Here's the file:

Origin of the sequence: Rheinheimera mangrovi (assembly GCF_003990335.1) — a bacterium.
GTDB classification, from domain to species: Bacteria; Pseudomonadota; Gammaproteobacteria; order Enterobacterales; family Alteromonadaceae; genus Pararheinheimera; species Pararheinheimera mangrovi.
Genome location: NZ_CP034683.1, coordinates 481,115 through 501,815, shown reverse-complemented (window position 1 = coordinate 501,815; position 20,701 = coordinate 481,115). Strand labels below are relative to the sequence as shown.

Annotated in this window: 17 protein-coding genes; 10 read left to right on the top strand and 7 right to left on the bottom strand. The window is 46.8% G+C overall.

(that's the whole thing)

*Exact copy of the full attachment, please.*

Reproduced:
Origin of the sequence: Rheinheimera mangrovi (assembly GCF_003990335.1) — a bacterium.
GTDB classification, from domain to species: Bacteria; Pseudomonadota; Gammaproteobacteria; order Enterobacterales; family Alteromonadaceae; genus Pararheinheimera; species Pararheinheimera mangrovi.
Genome location: NZ_CP034683.1, coordinates 481,115 through 501,815, shown reverse-complemented (window position 1 = coordinate 501,815; position 20,701 = coordinate 481,115). Strand labels below are relative to the sequence as shown.

Annotated in this window: 17 protein-coding genes; 10 read left to right on the top strand and 7 right to left on the bottom strand. The window is 46.8% G+C overall.